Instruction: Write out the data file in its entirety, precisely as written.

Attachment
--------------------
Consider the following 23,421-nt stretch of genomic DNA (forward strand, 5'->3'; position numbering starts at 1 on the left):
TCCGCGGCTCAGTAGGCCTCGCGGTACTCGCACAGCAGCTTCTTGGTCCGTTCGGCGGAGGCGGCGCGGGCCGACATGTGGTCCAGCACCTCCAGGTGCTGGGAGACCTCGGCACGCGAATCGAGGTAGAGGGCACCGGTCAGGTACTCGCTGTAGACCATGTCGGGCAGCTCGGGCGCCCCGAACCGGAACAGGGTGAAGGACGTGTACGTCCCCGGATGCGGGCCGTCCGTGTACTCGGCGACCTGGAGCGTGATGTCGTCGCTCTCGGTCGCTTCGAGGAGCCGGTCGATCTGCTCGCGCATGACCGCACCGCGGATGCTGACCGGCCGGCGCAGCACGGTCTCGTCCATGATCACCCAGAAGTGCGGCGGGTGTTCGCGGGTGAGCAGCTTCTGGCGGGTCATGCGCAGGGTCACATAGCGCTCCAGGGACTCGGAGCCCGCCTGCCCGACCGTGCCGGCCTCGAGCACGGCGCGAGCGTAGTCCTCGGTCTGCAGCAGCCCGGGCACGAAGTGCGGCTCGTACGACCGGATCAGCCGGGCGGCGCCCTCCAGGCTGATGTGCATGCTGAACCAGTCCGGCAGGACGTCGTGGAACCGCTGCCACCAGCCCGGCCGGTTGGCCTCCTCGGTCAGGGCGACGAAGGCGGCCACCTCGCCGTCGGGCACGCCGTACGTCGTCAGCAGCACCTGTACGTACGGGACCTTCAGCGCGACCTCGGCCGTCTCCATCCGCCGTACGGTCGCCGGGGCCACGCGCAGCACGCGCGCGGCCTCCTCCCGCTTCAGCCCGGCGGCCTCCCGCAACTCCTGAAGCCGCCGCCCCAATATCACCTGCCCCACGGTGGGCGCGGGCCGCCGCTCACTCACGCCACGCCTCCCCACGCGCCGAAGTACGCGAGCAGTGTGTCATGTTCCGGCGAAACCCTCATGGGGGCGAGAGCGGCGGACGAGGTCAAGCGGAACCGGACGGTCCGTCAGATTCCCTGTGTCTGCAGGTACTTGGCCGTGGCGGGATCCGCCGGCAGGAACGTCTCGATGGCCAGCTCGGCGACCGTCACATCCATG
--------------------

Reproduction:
Consider the following 23,421-nt stretch of genomic DNA (forward strand, 5'->3'; position numbering starts at 1 on the left):
TCCGCGGCTCAGTAGGCCTCGCGGTACTCGCACAGCAGCTTCTTGGTCCGTTCGGCGGAGGCGGCGCGGGCCGACATGTGGTCCAGCACCTCCAGGTGCTGGGAGACCTCGGCACGCGAATCGAGGTAGAGGGCACCGGTCAGGTACTCGCTGTAGACCATGTCGGGCAGCTCGGGCGCCCCGAACCGGAACAGGGTGAAGGACGTGTACGTCCCCGGATGCGGGCCGTCCGTGTACTCGGCGACCTGGAGCGTGATGTCGTCGCTCTCGGTCGCTTCGAGGAGCCGGTCGATCTGCTCGCGCATGACCGCACCGCGGATGCTGACCGGCCGGCGCAGCACGGTCTCGTCCATGATCACCCAGAAGTGCGGCGGGTGTTCGCGGGTGAGCAGCTTCTGGCGGGTCATGCGCAGGGTCACATAGCGCTCCAGGGACTCGGAGCCCGCCTGCCCGACCGTGCCGGCCTCGAGCACGGCGCGAGCGTAGTCCTCGGTCTGCAGCAGCCCGGGCACGAAGTGCGGCTCGTACGACCGGATCAGCCGGGCGGCGCCCTCCAGGCTGATGTGCATGCTGAACCAGTCCGGCAGGACGTCGTGGAACCGCTGCCACCAGCCCGGCCGGTTGGCCTCCTCGGTCAGGGCGACGAAGGCGGCCACCTCGCCGTCGGGCACGCCGTACGTCGTCAGCAGCACCTGTACGTACGGGACCTTCAGCGCGACCTCGGCCGTCTCCATCCGCCGTACGGTCGCCGGGGCCACGCGCAGCACGCGCGCGGCCTCCTCCCGCTTCAGCCCGGCGGCCTCCCGCAACTCCTGAAGCCGCCGCCCCAATATCACCTGCCCCACGGTGGGCGCGGGCCGCCGCTCACTCACGCCACGCCTCCCCACGCGCCGAAGTACGCGAGCAGTGTGTCATGTTCCGGCGAAACCCTCATGGGGGCGAGAGCGGCGGACGAGGTCAAGCGGAACCGGACGGTCCGTCAGATTCCCTGTGTCTGCAGGTACTTGGCCGTGGCGGGATCCGCCGGCAGGAACGTCTCGATGGCCAGCTCGGCGACCGTCACATCCATG